Quantitative easing, introduced by central banks worldwide in the wake of the financial crisis, has reduced the level of wealth inequality in the UK, according to the Bank of England.
A research paper, written by Phillip Bunn, a senior economist at the Bank, and researchers Alice Pugh and Chris Yeates, said the Gini coefficient, a measure of wealth inequality widely used by economists, shows wealth inequality in the UK has been falling or flat since 2010.
Wealth inequality examines the disparity between the level of assets owned by people in the economy, rather than the level of income earned.
The Bank of England paper asserts that while quantitative easing, an instrument of monetary policy widely used by global central banks since the financial crisis, has pushed up house prices, which means homeowners have become wealthier relative to non-homeowners.
In 2012 the Bank of England published a report saying the policy of quantitative easing disproportionately benefits the better off.
But in this latest paper Bank said the value of pension pots was lower than otherwise have been as a result of quantitative easing. This is because QE pushes down the income earned by the bonds and equities in pension pots.
The central bank believes that because more people are home owners than have other financial assets, the net impact is that the QE policy has contributed to a reduction in wealth inequality.
The researchers said every age group has benefitted in wealth terms from the policy of QE, relative to if it had not pursued the policy.
A previous report by the same authors stated the young gained more than the old from QE because the policy prevented a deeper recession, which helped wages and employment levels rise.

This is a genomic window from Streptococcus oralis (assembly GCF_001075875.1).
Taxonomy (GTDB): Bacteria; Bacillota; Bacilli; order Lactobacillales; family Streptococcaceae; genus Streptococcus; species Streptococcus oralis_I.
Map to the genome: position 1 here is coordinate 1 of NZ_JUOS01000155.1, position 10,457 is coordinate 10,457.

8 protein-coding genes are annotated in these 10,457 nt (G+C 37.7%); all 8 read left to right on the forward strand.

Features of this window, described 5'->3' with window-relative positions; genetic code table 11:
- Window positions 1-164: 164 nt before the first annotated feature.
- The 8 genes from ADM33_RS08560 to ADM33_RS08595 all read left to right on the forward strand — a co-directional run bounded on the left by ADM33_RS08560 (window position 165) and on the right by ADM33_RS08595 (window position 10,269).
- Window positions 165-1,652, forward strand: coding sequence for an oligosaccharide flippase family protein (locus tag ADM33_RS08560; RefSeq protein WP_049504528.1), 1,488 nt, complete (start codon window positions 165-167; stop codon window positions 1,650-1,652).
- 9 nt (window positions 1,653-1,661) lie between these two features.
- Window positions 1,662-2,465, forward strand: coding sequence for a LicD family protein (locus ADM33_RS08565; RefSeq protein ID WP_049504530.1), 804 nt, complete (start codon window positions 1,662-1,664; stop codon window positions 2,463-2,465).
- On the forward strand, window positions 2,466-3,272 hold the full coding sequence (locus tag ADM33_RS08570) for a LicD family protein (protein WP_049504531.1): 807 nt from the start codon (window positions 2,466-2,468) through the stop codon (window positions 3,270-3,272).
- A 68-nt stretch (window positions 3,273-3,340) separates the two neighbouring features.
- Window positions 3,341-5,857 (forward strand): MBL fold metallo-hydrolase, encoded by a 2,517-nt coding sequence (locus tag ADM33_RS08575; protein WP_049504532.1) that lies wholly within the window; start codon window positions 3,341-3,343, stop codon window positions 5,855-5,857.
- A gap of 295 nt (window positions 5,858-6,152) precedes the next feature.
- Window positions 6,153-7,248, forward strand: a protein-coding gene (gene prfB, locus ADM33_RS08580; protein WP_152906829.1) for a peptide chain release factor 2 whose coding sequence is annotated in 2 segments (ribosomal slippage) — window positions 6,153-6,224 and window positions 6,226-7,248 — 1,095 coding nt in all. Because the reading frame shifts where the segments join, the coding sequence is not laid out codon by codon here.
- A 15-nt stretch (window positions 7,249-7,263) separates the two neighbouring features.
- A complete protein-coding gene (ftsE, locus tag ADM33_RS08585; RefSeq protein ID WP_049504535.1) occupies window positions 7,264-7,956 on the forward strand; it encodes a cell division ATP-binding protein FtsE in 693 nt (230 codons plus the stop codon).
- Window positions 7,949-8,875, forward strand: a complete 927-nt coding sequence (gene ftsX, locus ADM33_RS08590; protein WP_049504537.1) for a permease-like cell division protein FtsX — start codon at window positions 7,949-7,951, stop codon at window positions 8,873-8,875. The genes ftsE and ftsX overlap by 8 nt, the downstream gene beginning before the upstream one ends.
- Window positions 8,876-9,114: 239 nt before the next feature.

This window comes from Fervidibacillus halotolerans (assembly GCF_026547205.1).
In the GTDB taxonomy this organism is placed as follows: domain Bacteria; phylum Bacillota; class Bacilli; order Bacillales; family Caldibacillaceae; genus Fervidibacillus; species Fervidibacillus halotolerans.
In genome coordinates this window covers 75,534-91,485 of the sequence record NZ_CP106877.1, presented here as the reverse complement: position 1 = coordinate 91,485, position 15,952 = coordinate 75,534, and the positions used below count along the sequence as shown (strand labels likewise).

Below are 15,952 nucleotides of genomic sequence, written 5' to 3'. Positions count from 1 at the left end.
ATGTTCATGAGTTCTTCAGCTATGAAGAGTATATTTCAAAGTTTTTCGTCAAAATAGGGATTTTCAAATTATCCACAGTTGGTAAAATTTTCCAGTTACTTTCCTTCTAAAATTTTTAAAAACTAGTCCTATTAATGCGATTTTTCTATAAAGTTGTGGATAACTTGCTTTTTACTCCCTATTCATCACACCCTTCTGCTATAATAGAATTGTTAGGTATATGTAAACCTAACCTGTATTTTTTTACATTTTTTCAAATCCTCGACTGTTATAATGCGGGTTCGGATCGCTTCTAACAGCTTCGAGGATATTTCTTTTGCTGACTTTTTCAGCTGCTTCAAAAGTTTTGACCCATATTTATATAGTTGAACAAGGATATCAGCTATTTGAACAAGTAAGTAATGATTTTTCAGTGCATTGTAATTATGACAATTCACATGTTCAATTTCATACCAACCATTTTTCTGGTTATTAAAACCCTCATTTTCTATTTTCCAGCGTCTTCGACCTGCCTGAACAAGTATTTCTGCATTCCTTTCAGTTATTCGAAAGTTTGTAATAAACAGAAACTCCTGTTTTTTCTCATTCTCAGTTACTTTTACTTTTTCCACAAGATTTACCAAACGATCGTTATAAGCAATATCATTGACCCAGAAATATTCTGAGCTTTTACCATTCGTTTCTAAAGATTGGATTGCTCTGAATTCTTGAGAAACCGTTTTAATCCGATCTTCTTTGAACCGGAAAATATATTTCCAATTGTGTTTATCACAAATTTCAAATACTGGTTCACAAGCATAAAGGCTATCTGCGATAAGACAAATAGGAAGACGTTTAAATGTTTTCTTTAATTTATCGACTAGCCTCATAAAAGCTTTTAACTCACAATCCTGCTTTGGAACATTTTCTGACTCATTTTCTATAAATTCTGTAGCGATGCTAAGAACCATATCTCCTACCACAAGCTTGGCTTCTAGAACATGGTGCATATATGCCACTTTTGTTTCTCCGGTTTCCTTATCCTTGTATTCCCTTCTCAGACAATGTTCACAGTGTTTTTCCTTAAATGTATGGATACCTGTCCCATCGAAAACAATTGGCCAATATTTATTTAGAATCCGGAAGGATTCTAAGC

Among those to have criticised the policy of quantitative easing - introduced by Labour's Gordon Brown in the wake of a global financial crisis to stave off economic depression - and its impact on the wider economy is Prime Minister Theresa May.
She told the Conservative Party conference in October 2016 that “while monetary policy – with super-low interest rates and quantitative easing – provided the necessary emergency medicine after the financial crash, we have to acknowledge there have been some bad side effects”.
She added: “People with assets have got richer. People without them have suffered. People with mortgages have found their debts cheaper. People with savings have found themselves poorer.”
Fund managers and financial advisers have also contradicted the idea QE has helped the poor.
Paul Flood, a fund manager at BNY Mellon said the policy of quantitative easing has contributed to much of the “social unrest” witnessed in the UK due to the inequality it injects into the system.
David Scott, an adviser at the firm of Andrews Gwynne in Leeds said the Bank of England working paper is “a load of nonsense".
He said: “Equities and property, are largely owned by the top 10 per cent. The young have neither and cannot even get on the housing ladder because of these mad cap policies.